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Study shows subway air samples include human skin

A study finds skin in air samples, but no public health concern.

subway Photo credit: Miles Dixon

The New York subway system is dirty - with human skin.

From 2007 to 2008, biologists from the University of Colorado analyzed air samples that were taken from several New York City subway platforms and found that about 15 percent of the matter that they analyzed consisted of skin.

Most of the skin came from heels and heads of riders, but 12 percent of the skin came from other areas such as belly buttons, ear canals, armpits and rear ends.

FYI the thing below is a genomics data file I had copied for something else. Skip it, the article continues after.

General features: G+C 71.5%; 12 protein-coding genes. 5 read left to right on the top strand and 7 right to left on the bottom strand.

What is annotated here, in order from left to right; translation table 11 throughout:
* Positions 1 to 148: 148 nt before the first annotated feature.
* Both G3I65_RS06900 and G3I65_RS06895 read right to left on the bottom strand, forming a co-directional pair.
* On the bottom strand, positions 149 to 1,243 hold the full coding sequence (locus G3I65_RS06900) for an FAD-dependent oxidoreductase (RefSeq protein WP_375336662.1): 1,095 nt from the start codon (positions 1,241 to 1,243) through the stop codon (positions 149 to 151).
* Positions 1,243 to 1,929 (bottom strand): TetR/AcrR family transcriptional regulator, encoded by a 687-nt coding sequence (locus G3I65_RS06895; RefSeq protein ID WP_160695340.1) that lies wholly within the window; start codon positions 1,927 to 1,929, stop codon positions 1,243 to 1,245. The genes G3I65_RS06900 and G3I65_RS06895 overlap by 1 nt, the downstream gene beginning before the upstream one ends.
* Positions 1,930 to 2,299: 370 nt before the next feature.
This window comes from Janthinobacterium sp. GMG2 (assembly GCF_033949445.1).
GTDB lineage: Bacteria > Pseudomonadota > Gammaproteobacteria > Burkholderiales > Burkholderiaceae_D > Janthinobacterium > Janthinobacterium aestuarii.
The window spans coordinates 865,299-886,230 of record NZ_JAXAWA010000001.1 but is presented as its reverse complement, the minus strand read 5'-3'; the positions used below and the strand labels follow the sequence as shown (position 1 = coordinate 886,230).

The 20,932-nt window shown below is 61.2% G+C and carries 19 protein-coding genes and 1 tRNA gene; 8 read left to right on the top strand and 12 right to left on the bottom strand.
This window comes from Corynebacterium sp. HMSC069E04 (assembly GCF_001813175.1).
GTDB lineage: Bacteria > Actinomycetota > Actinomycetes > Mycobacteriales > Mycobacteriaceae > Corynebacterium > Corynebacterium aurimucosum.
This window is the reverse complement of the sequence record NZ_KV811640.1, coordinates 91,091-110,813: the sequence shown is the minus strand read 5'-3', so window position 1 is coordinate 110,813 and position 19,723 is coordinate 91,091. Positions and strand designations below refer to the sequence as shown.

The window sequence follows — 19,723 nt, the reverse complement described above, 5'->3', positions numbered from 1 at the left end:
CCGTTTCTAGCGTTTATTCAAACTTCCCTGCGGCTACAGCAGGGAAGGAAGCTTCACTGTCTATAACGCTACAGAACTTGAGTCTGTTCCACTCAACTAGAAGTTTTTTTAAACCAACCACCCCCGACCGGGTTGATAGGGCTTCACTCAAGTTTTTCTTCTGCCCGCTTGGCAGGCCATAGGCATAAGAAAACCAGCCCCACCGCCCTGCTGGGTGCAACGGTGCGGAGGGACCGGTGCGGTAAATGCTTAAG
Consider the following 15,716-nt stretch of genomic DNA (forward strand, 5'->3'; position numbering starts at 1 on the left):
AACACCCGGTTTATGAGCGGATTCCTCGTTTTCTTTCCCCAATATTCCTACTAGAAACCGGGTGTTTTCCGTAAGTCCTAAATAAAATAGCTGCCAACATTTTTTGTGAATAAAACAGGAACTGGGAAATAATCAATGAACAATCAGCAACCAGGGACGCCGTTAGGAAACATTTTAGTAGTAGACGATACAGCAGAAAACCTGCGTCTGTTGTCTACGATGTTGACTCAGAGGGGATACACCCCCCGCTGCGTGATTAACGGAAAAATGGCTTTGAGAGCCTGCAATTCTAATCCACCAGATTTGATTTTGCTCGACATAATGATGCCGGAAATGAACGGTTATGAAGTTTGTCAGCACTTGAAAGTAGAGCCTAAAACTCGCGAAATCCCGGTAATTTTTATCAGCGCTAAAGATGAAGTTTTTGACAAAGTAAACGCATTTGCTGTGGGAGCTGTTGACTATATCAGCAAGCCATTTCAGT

The study found that there was little difference between the air from stations such as Grand Central and City Hall to the air breathed outside in Union Square Park.

The only exception was the increased fungi in the stations, which the study attributed to wood rot fungi on the wooden subway tracks.

"We encountered no organisms of public health concern," the study stated. "The general uniformity of microbial assemblages throughout the system indicates good air mixing, a testimony to the efficiency of the train-pumping process."

The study’s publisher, the American Microbiological Association, wants to use the data that they gathered to analyze the effects of subway flooding and the use of biological warfare.

 
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